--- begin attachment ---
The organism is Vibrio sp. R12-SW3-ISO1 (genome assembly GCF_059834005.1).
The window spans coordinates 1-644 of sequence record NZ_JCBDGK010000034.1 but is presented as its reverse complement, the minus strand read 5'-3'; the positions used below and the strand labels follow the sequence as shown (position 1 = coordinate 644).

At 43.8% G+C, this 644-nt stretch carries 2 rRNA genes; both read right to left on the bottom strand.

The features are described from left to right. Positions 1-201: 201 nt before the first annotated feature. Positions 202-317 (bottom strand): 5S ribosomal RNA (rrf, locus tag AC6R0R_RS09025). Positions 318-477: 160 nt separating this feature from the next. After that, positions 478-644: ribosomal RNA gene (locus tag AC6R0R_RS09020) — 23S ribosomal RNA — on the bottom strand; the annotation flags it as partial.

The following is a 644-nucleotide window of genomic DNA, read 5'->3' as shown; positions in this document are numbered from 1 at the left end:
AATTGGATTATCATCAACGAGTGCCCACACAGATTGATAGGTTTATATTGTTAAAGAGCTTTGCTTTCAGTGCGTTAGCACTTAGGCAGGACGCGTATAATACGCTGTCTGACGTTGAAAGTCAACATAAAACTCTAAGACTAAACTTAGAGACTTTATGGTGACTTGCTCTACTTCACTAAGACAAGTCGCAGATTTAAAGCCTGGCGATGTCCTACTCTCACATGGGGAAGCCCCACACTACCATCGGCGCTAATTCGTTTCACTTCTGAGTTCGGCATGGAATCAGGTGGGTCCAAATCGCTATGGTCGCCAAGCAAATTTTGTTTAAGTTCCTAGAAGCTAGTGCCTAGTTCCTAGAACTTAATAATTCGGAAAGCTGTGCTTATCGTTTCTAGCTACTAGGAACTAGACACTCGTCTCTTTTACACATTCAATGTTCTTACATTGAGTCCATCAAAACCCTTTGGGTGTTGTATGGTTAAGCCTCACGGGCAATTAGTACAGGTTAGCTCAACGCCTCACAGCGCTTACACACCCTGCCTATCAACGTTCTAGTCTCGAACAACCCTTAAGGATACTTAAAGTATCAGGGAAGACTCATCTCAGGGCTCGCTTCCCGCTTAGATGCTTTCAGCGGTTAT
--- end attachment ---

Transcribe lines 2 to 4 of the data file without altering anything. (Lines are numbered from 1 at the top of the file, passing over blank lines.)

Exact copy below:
The window spans coordinates 1-644 of sequence record NZ_JCBDGK010000034.1 but is presented as its reverse complement, the minus strand read 5'-3'; the positions used below and the strand labels follow the sequence as shown (position 1 = coordinate 644).

At 43.8% G+C, this 644-nt stretch carries 2 rRNA genes; both read right to left on the bottom strand.

The features are described from left to right. Positions 1-201: 201 nt before the first annotated feature. Positions 202-317 (bottom strand): 5S ribosomal RNA (rrf, locus tag AC6R0R_RS09025). Positions 318-477: 160 nt separating this feature from the next. After that, positions 478-644: ribosomal RNA gene (locus tag AC6R0R_RS09020) — 23S ribosomal RNA — on the bottom strand; the annotation flags it as partial.